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What 9/11 means to me, 10 years on
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I am angry.

That’s how I started my Sept. 17, 2001, column, six days after the terrorist attacks that felled the Twin Towers and punched a hole in the Pentagon, killing nearly 3,000 people. It was titled “Trying to be angry at the right things,” and I used it as a reminder that we didn’t need to be angry at Middle Easterners, Arabs or Muslims, but at the specific people responsible for the attacks.

A lot has happened since that morning. We are all older now, at different stages of our lives than we were then.

The terrorist attacks of Sept. 11, 2001, were an event -- but 9/11 means much more. It has left an indelible mark on our collective psyche. Even children born since then -- their lives are different than they would have been had 9/11 not occurred.

Since that beautiful yet terrible morning, we have seen the passage of the Patriot Act, creation of the Department of Homeland Security, security at airports become both excruciating and excruciatingly laughable,  anti-Muslim sentiment run rampant for a time (with some trickles still remaining) and on and on.

I’ve seen this country tear itself apart, but I’ve also seen it come together since 9/11.

That was never more evident than immediately after the attacks. Friday, we published a 9/11 remembrance where I got to catch up with some of the people who were there with Camden connections. One of those was Jason Puhlasky, whose mother still lives here in Camden. He told me that it didn’t matter if you were black, white, rich, poor, conservative, liberal -- in the days after 9/11, we were all Americans. We acted that way, because that was how we felt.

I’d say we had to act that way; it was our way saying, “No, we’re not going to let you break us. We’re going to survive, rebuild, move on and be better than ever.”

The perpetrators of 9/11 killed some 3,000 of us -- Muslims included, by the way -- and they may kill more of us. But they will not kill America. They can’t because we’re not just a nation forged by geography or political expediency. We’re not even just a nation of people. We’re a nation of ideals, of principles that have their basis in a simple but unshakable truth: that all men (and women) are created equal.

By that simple statement we say that it truly doesn’t matter what your skin color is, your religious belief, national origin, sexual orientation, political affiliation, or even if you root for the Gamecocks or the Tigers.

We are all equal.

It’s a powerful statement when you think about it. To the terrorist, we are not equals. “We” are more than “they;” “they” do not deserve to live. Instead, we believe “they” have just as much a right to life as “we” do. It shapes the way we think and act, the way we treat others no matter how different they are from us.

At least, that’s the way it’s supposed to be. That’s the way it should be.

There is no doubt this country is, in many ways, more polarized than it was in the days before 9/11. Some see President Barack Obama as the devil; others see a crusading hero.

Neither is correct. The president is just a man who was democratically elected in 2008 to lead this nation. He espoused change as politicians often do. I happen to agree with him more often than not, but that’s my personal opinion.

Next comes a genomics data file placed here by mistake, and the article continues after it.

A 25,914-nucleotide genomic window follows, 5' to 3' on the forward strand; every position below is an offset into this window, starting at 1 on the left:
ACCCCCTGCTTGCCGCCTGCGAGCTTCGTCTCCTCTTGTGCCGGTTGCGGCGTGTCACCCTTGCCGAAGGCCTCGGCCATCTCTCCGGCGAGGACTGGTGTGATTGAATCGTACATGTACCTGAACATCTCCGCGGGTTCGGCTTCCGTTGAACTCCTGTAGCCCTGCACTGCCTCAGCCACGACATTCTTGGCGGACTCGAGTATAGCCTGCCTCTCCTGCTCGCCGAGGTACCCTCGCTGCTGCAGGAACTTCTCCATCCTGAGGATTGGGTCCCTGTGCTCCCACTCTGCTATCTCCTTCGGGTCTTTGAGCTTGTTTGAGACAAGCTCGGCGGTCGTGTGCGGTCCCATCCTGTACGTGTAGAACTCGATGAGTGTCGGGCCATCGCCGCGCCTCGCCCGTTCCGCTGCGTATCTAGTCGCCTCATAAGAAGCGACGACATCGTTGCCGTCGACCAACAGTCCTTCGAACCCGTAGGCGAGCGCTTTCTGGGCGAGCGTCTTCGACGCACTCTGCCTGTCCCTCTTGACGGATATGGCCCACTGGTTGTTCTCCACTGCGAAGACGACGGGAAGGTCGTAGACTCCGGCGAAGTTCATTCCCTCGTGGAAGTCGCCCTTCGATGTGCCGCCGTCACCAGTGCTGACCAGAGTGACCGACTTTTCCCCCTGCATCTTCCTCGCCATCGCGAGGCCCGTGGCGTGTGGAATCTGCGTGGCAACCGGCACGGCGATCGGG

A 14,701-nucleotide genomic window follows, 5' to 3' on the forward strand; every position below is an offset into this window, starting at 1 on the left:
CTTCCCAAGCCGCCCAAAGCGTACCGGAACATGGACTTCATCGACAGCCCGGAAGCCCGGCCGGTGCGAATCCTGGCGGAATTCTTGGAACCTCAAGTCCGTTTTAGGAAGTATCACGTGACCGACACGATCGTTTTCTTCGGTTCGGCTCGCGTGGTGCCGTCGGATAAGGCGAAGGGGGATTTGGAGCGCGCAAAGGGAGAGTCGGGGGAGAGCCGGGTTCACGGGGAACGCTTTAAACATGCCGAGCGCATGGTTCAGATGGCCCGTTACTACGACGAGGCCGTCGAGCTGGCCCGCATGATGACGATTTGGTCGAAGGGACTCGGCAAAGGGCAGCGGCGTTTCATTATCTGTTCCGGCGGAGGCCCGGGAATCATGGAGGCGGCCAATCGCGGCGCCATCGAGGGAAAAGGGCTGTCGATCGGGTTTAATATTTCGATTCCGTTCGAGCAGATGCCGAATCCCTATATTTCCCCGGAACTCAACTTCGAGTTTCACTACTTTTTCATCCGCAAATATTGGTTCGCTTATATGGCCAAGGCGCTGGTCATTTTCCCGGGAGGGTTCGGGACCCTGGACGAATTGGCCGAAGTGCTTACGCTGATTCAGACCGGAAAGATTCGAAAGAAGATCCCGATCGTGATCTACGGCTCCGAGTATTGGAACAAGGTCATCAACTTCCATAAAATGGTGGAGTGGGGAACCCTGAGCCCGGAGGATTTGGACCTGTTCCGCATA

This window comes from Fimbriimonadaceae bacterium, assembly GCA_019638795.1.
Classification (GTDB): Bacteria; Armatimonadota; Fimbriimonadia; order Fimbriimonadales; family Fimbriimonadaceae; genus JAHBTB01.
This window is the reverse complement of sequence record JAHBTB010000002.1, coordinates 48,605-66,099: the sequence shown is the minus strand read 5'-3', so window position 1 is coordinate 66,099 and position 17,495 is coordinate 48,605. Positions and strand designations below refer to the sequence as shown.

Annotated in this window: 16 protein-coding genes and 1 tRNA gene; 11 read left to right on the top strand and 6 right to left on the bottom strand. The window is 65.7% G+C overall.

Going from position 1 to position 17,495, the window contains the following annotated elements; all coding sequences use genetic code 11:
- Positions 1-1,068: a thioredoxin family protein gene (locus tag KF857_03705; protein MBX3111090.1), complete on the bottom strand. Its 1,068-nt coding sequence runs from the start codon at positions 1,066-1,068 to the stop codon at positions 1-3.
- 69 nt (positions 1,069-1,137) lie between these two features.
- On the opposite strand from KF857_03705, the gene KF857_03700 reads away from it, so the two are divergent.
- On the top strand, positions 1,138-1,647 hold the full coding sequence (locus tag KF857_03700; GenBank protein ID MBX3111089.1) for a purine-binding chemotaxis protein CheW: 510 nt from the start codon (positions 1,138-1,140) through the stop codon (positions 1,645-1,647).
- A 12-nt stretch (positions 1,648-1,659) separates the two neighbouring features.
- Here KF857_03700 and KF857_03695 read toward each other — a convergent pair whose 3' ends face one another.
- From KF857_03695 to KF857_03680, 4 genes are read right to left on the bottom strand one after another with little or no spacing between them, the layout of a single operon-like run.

Your opinion may be different, but it’s no less valid than mine. That, right there, is the beauty of this country: that we can have diametrically opposite opinions and still consider each other Americans.

This is a land of opportunity, which is something terrorists cannot abide. Because opportunity means hope. They try to crush that hope through fear, but that’s actually not possible.

Hope isn’t the absence of fear any more than courage is -- hope is taking that fear, facing it and determining that you’re going to find the opportunities to rebuild, reunite and reaffirm our identity as a nation.

For 235 years, America has given the clarion call for people with dreams beyond their situations to come to our shores and find freedom and the opportunities that go with it. The last 10 years do not change that. 9/11 did not change that.

My column 10 years ago ended with a call to remember that Muslims, Arabs, Palestinians, Iranians, Iraqis are not our enemies, and that those of them living in our country should be treated with respect.

This year, on the 10th anniversary of that awful day, I want you to remember what it felt like in the aftermath -- how it felt to be an American and know that the person next to you was, likely, an American, too, no matter how else you felt about them.

We are all equal. We need to remember that now more than ever and remember to treat each other with the respect we all deserve.

For me, that’s the best way to memorialize all those who lost their lives 10 years ago this week.

We do this not only for the victims of that day, but for all the heroes, too: the firefighters, police officers, EMS and hospital personnel, and our men and women in the military still fighting the War on Terror today.

We do this also for the people on board United Airlines Flight 93 who sacrificed their own lives to bring down the fourth plane in a Pennsylvania field so that it couldn’t be used to kill even more people in our nation’s capital.

Most of all we do it for ourselves, to remind ourselves we are and always will be Americans.

(Martin L. Cahn is the associate editor of the Chronicle-Independent, Camden, S.C. E-mail responses to